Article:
Itching to shoot, especially after our recent photography seminar, “Shoot Like a Pro,” with Scott Kelby, we were ready to try something new. We had left the last of the fall colors back in Massachusetts, and we were now in the Sonoran Desert of Arizona. As you may know, the desert in November is, well, pretty much just a desert. Anything of interest is long since dead from the heat of the summer months. The question loomed, “What to shoot?
Friends from out of town recommended a visit to the Boyce Thompson Arboretum, an Arizona State Park in Superior, Arizona. We didn’t expect much. After all, it is still the desert. But having never been to this park before and with the arboretum only an hour away, we decided to give it a try. After all, we were itching to get out and use our cameras….
The arboretum is nestled in and around a canyon, which translates to interesting terrain and cool shade on sunny days, which we appreciated as it was a warm and sunny day. As we entered the park, there was some stirrings of life as the leaves of the Chinese Pistachio trees were starting to turn red and the Eucalyptus trees were awesomely white and tall in stature. Live music floated through the canyon. The air held possibilities.
We started our walk on the main loop through the arboretum. We walked slow, paused and looked for some magic in the plants and the surroundings. After all, it was an opportunity to shoot…
However, as we might have expected most of the plants were “past their peak”, aka, dead. A few faded and shriveled pomegranates hung on the bushes, the legume garden had patterns of dried pods on the ground, and a few petals clung to a couple remaining roses in a rose garden. There didn’t appear to be anything in bloom, cacti or otherwise. We continued onward.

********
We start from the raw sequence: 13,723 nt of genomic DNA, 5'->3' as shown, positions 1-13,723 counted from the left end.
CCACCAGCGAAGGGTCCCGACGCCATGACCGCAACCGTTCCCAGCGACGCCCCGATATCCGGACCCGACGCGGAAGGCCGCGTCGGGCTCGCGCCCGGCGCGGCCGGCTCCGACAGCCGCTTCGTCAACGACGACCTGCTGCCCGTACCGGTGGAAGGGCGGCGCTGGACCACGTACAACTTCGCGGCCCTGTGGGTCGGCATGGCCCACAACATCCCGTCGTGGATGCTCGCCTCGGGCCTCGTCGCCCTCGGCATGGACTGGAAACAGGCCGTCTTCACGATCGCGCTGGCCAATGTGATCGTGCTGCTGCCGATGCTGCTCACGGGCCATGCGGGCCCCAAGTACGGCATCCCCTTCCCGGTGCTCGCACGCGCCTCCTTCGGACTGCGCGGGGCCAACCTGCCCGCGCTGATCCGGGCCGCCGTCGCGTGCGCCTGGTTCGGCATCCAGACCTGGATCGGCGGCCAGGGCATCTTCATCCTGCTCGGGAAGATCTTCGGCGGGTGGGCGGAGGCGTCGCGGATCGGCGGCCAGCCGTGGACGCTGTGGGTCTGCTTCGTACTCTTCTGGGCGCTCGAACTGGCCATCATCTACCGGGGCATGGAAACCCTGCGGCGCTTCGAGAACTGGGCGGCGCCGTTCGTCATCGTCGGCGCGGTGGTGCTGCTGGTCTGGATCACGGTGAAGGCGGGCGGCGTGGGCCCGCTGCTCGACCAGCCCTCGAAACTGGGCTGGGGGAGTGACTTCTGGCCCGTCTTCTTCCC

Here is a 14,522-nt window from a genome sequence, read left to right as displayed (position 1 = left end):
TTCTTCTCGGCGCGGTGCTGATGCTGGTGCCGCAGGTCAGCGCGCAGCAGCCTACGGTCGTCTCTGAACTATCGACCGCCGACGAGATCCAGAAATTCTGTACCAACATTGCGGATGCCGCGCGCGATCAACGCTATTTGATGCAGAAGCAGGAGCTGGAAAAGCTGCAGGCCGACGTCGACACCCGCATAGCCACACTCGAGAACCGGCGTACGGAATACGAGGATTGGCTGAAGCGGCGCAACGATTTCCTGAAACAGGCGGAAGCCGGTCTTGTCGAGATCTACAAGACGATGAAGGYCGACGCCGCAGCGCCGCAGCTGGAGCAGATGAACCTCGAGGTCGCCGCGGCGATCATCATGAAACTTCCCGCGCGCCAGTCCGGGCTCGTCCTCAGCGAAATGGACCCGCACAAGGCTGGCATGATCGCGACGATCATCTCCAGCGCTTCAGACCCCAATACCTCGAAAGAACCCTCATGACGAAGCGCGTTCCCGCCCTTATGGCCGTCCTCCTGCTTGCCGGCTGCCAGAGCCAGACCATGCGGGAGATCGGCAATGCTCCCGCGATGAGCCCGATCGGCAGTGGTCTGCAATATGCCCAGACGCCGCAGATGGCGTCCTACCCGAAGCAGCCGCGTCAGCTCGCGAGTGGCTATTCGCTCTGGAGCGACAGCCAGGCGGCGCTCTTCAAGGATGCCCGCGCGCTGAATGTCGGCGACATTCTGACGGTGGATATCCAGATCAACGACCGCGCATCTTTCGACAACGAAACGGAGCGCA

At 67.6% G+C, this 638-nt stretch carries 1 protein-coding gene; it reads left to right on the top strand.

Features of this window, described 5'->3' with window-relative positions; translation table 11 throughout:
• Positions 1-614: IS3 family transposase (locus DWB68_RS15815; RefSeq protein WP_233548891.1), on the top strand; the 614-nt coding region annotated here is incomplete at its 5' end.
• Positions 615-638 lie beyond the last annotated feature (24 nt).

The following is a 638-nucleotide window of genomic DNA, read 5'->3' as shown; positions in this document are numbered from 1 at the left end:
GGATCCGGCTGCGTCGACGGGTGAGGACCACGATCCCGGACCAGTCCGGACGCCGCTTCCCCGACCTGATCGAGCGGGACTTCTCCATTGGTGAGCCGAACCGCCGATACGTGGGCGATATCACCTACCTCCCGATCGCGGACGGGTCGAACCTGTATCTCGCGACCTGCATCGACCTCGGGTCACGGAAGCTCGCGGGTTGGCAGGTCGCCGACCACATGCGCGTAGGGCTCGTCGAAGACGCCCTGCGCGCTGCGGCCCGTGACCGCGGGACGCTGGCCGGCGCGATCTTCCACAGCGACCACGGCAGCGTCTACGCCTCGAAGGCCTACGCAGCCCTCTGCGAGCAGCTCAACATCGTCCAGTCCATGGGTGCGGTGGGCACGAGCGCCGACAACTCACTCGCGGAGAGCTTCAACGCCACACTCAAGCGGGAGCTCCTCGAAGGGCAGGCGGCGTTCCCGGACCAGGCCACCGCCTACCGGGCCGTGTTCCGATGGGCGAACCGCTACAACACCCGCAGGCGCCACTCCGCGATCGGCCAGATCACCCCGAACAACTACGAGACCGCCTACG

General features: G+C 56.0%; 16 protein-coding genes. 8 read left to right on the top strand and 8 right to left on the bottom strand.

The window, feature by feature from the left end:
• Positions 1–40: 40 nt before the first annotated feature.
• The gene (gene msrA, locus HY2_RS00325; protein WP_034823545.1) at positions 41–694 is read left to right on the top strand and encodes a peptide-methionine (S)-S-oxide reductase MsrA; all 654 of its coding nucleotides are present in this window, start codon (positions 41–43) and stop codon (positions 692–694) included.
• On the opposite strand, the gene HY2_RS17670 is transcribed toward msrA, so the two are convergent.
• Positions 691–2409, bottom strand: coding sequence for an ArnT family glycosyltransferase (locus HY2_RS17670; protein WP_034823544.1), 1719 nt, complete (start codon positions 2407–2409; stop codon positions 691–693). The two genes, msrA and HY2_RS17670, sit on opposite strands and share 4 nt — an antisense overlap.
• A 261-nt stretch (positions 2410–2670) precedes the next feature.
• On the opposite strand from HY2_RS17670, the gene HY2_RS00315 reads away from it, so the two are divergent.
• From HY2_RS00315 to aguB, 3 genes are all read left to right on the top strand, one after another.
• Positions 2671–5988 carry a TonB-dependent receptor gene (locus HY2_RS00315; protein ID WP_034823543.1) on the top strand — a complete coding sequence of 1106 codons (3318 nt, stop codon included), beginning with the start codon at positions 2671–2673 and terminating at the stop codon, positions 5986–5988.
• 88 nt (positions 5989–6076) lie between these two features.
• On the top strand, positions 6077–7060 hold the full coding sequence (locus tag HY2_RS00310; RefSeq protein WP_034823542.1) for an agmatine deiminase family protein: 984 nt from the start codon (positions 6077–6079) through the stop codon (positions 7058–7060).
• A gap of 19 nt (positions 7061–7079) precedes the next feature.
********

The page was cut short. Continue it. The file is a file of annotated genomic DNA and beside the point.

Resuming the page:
We tried shooting the cactus backlit by the sun, but couldn’t quite capture the golden needles. The desert pond was void of water foul or flowering plants. The canyon area was nice, but at midday, the views were harsh and flat. The Chinese Pistachio trees were indeed starting to turn red, but without other colors or context within the canyon, it was not much of a photo.
Perhaps, we just needed to be a bit more creative — look a little harder.
On a patio near the legume Garden, we explored the creative shadows of an old metal cafe chair.
I took a closer look at the succulents in the cacti garden.
We explored different angles on the Eucalyptus trees in the Eucalyptus forest. Shooting from different angles and up close.
In changing our perspective and thinking beyond the usual flowers and trees, we found we had to work harder to find what might be pleasing to the eye. The results: photographs that were a bit more abstract than our usual compositions.
Certainly, not what you might expect from photos taken at an arboretum, but we did get out and shoot and enjoy the day.
What do you think, was it a successful photography outing?